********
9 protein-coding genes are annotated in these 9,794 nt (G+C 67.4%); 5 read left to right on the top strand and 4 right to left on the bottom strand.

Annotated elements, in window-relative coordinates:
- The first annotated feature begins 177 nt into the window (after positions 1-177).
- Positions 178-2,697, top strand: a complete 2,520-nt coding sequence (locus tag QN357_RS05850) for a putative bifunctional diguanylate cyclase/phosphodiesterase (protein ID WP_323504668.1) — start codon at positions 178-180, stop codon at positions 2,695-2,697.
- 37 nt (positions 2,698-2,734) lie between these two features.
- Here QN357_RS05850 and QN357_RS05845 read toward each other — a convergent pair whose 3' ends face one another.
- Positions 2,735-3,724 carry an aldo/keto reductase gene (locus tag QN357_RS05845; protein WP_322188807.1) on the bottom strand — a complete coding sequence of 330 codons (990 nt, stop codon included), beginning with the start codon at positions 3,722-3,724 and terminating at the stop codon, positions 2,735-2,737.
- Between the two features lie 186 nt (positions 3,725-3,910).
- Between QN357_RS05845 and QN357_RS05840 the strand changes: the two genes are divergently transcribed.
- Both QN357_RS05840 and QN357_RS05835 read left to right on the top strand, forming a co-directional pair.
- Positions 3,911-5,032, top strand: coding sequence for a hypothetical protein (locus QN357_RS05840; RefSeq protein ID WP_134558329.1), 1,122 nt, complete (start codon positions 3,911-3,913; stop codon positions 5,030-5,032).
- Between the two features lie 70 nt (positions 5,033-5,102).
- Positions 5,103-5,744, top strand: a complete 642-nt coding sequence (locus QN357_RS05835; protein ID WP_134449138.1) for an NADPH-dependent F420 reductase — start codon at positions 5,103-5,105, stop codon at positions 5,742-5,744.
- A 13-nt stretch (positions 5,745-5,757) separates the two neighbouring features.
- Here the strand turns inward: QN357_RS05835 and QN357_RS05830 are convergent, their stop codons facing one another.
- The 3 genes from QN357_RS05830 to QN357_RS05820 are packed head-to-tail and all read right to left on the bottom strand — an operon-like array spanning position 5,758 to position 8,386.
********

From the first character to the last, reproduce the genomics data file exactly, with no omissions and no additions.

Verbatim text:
9 protein-coding genes are annotated in these 9,794 nt (G+C 67.4%); 5 read left to right on the top strand and 4 right to left on the bottom strand.

Annotated elements, in window-relative coordinates:
- The first annotated feature begins 177 nt into the window (after positions 1-177).
- Positions 178-2,697, top strand: a complete 2,520-nt coding sequence (locus tag QN357_RS05850) for a putative bifunctional diguanylate cyclase/phosphodiesterase (protein ID WP_323504668.1) — start codon at positions 178-180, stop codon at positions 2,695-2,697.
- 37 nt (positions 2,698-2,734) lie between these two features.
- Here QN357_RS05850 and QN357_RS05845 read toward each other — a convergent pair whose 3' ends face one another.
- Positions 2,735-3,724 carry an aldo/keto reductase gene (locus tag QN357_RS05845; protein WP_322188807.1) on the bottom strand — a complete coding sequence of 330 codons (990 nt, stop codon included), beginning with the start codon at positions 3,722-3,724 and terminating at the stop codon, positions 2,735-2,737.
- Between the two features lie 186 nt (positions 3,725-3,910).
- Between QN357_RS05845 and QN357_RS05840 the strand changes: the two genes are divergently transcribed.
- Both QN357_RS05840 and QN357_RS05835 read left to right on the top strand, forming a co-directional pair.
- Positions 3,911-5,032, top strand: coding sequence for a hypothetical protein (locus QN357_RS05840; RefSeq protein ID WP_134558329.1), 1,122 nt, complete (start codon positions 3,911-3,913; stop codon positions 5,030-5,032).
- Between the two features lie 70 nt (positions 5,033-5,102).
- Positions 5,103-5,744, top strand: a complete 642-nt coding sequence (locus QN357_RS05835; protein ID WP_134449138.1) for an NADPH-dependent F420 reductase — start codon at positions 5,103-5,105, stop codon at positions 5,742-5,744.
- A 13-nt stretch (positions 5,745-5,757) separates the two neighbouring features.
- Here the strand turns inward: QN357_RS05835 and QN357_RS05830 are convergent, their stop codons facing one another.
- The 3 genes from QN357_RS05830 to QN357_RS05820 are packed head-to-tail and all read right to left on the bottom strand — an operon-like array spanning position 5,758 to position 8,386.